Friday, April 24, 2015
Iran projects rosy version of Jewish history
The Ayatollahs cannot claim credit for the Golden Age of Iranian Jews under the Shahs. Indeed they are peddling a rosy picture of Iranian-Jewish history that has no bearing in reality, argues Shahrzad Elghanian, the grand-daughter of Habib Elghanian (pictured), the community head and businessman executed in 1979. Interestingly, Elghanian had already irked a Shi'a cleric by building Tehran's tallest building, in defiance of traditional dhimmi rules. Article in the Washington Post (with thanks: Lily):
Until Iran’s leaders decide to get their facts straight about Jews, they should stay quiet on the subject. No, I’m not talking about former Iranian president Mahmoud Ahmadinejad’s Holocaust-denying antics. These days, as Iran’s leaders try to soften their image to seal a deal to limit the country’s nuclear program in exchange for lifting sanctions, they’re peddling a revised and rosy version of Iran’s own 2,600-year Jewish history.
Asked by NBC’s Ann Curry during recent talks in Switzerland whether Iranian leaders understand why Jews have been wary of their rhetoric, Foreign Minister Mohammad Javad Zarif said, “We have a history of tolerance and cooperation and living together in coexistence with our own Jewish people, and with — Jews everywhere in the world.”
That’s not quite right. Iran’s Jews did have something of a golden age relatively recently, but Zarif, in his role as representative of a regime that eschews pre-revolutionary Iran, can’t take credit for it. That era was a brief period when the conservative Shiite clergy were stripped of their power — after the Constitutional Revolution of 1906 gave Iranians of all religions and ethnicity equal rights, and before Ayatollah Ruhollah Khomeini came to power in 1979.
Jews have lived in Iran since 586 B.C. In the 16th century, conservative Shiite scholars and clergy under the Safavid dynasty had restrictions placed on all minorities, including Jews, to bar them from economic activity and to prevent them from passing their “ritual impurity” to Muslims: Don’t open shops in the bazaar, don’t build attractive residences, don’t buy homes from Muslims, don’t give your children Muslim names, don’t use Muslim public baths, don’t leave your house when it rains or snows, don’t touch anything when entering Muslim shops. Jews weren’t protected by the legal criminal system, but they could convert on the spot to save their lives if attacked by Muslims. There were short periods of reprieve here and there but as a whole, life was pretty grim for the next several centuries. (For more on Jewish history in Iran, see Houman Sarshar’s “Esther’s Children.”)
Late in the 19th century, French and British Jews lobbied to establish schools for Jews, and eventually Iranian-Jewish philanthropists, with the help of Israeli organizations, funded a network of schools in the country. After Reza Shah founded the Pahlavi dynasty in 1925, he started a modernizing spree in which Jews participated and prospered. By 1979, according to David Sitton’s study of Sephardic Jewish communities, 80 percent of Iran’s estimated 80,000 to 100,000 Jews were middle class or higher, and 10 percent were part of the economic elite. Jews were not only successful businessmen, but also prominent university professors, journalists and doctors.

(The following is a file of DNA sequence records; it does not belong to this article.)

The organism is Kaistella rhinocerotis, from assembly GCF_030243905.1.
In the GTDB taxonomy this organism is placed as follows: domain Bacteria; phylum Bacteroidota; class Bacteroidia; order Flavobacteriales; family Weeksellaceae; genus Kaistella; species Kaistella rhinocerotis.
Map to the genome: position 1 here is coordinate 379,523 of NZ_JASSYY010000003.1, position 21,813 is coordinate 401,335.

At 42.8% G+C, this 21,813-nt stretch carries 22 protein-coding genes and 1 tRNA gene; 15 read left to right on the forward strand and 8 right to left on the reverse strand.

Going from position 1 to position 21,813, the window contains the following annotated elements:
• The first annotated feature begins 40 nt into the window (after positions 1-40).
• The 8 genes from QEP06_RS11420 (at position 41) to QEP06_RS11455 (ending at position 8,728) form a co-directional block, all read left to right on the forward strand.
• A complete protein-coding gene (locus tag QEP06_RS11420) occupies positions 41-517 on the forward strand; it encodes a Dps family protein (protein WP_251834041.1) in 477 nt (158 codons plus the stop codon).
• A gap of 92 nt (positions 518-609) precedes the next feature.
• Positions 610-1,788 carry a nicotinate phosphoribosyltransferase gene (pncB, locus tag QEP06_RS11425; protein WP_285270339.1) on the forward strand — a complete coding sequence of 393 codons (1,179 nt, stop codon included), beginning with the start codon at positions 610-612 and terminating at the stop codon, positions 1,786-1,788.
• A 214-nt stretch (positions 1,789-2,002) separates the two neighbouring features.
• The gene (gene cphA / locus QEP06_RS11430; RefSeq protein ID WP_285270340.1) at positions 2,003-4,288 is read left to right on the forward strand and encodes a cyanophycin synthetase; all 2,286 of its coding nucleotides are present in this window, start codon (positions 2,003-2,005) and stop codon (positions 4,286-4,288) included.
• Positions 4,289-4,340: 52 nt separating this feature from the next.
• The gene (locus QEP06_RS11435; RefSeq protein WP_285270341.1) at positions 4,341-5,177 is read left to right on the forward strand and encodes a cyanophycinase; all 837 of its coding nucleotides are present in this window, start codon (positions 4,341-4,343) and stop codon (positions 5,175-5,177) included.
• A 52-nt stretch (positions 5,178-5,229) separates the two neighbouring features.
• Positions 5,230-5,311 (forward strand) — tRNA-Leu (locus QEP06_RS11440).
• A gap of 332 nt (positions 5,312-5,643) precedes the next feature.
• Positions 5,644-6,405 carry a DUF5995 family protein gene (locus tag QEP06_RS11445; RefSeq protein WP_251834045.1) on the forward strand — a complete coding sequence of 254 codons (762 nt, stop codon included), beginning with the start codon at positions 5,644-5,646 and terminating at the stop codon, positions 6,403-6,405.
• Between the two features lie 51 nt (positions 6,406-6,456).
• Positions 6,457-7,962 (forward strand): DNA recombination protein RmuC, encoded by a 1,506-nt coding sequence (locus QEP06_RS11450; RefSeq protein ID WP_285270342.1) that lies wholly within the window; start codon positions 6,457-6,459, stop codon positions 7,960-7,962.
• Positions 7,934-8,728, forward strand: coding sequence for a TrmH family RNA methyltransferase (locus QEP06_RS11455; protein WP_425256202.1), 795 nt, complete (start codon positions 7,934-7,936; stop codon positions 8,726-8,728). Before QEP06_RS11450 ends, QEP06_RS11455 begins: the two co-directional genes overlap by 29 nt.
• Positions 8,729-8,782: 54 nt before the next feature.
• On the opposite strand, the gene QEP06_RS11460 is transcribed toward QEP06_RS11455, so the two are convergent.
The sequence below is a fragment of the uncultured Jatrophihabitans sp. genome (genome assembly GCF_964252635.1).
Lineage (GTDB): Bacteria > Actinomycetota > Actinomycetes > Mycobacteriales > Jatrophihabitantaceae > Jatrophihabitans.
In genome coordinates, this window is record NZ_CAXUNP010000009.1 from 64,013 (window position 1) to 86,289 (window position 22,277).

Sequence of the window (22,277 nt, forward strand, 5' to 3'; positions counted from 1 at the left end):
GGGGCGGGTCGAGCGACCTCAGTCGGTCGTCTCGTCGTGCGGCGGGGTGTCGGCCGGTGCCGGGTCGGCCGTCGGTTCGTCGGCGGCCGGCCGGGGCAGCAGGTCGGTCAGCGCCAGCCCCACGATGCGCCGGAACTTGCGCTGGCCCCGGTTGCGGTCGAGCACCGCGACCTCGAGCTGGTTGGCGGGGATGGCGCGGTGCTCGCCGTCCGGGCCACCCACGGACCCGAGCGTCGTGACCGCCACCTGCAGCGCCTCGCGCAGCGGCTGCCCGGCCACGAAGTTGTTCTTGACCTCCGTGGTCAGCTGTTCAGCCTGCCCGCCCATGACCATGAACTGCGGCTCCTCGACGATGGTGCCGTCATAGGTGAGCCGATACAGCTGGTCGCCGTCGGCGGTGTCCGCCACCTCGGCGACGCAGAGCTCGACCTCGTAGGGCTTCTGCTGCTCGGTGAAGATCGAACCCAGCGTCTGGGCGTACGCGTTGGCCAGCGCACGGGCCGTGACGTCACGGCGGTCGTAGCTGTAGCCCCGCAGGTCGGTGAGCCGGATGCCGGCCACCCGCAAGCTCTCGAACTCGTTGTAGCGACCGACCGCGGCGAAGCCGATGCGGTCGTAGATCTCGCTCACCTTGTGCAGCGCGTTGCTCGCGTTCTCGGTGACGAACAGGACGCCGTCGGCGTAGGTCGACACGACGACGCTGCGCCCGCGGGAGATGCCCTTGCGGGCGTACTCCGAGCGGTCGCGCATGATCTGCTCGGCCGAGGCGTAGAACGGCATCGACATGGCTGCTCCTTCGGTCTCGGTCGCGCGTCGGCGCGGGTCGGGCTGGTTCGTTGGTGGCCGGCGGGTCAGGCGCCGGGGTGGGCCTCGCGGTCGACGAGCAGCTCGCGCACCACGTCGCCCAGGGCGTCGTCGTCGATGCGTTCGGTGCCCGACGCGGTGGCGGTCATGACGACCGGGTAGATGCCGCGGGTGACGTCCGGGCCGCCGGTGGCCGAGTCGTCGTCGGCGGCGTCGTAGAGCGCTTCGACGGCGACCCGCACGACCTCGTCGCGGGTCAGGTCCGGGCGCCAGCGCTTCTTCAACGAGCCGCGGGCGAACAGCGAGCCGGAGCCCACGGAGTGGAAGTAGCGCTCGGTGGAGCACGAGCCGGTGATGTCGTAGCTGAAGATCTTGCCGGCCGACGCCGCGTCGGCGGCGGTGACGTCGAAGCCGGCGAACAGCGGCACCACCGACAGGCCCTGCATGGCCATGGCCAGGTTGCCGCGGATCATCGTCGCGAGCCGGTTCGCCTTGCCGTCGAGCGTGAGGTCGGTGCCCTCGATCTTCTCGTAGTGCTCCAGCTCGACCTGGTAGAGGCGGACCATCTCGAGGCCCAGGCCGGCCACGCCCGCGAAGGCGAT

It was during that window of relative Jewish affluence that my grandfather Habib Elghanian, born in 1912, became one of Iran’s most famous industrialists, after he and his brothers introduced the plastics industry to the country in the late 1940s. In 1959, he was elected the chairman of the country’s Jewish association.
Still, some members of the clergy were uncomfortable that a Jew had become so successful. In 1962, when my family built the country’s first private sector high-rise, the 17-story Plasco Building in Tehran, Shiite cleric Mahmoud Taleghani objected to the idea that a Jew had built the tallest building of its time in Iran.
Khomeini’s protests went further than Taleghani’s. Khomeini railed against the White Revolution, a series of economic and social reforms Reza Shah’s son Mohammed Reza Pahlavi started in 1963. His attacks on the shah’s modernization efforts were also aimed at Israel, Jews and Baha’is. “The shah takes so many of his cues from Israel that we wonder if he is not a Jew himself,” Khomeini said during one speech against the reforms. In a 1964 address, Khomeini offered his antidote to westernizing Iran. “The objective is Islam,” he said. “It is the country’s independence; it is the proscription of Israel’s agents; it is the unification of Muslim countries. The entire country’s economy now lies in Israel’s hands; that is to say it has been seized by Israeli agents. Hence, most of the major factories and enterprises are run by them.” That speech singled out two people in particular: One was my grandfather, and the other was a famous Baha’i industrialist, Habib Sabet.
When Khomeini returned from exile in February 1979 as the head of the Islamic revolution, my grandfather was among the first civilians he went after. On May 9, 1979, my grandfather was executed after a 20-minute trial on trumped-up charges that included being a “Zionist spy.” The Revolutionary Court did not allow my grandfather to have a lawyer. After a firing squad killed him, the new regime stole what he had spent his lifetime building. (Most of the rest of my family had already left Iran by then.) The execution prompted Sen. Jacob Javits (R-N.Y.) to sponsor a resolution condemning human rights abuses in Iran – which would prove to be a key moment in souring diplomatic relations between the U.S. and the new regime.
Read article in full
Habib Elghanian's execution was a turning point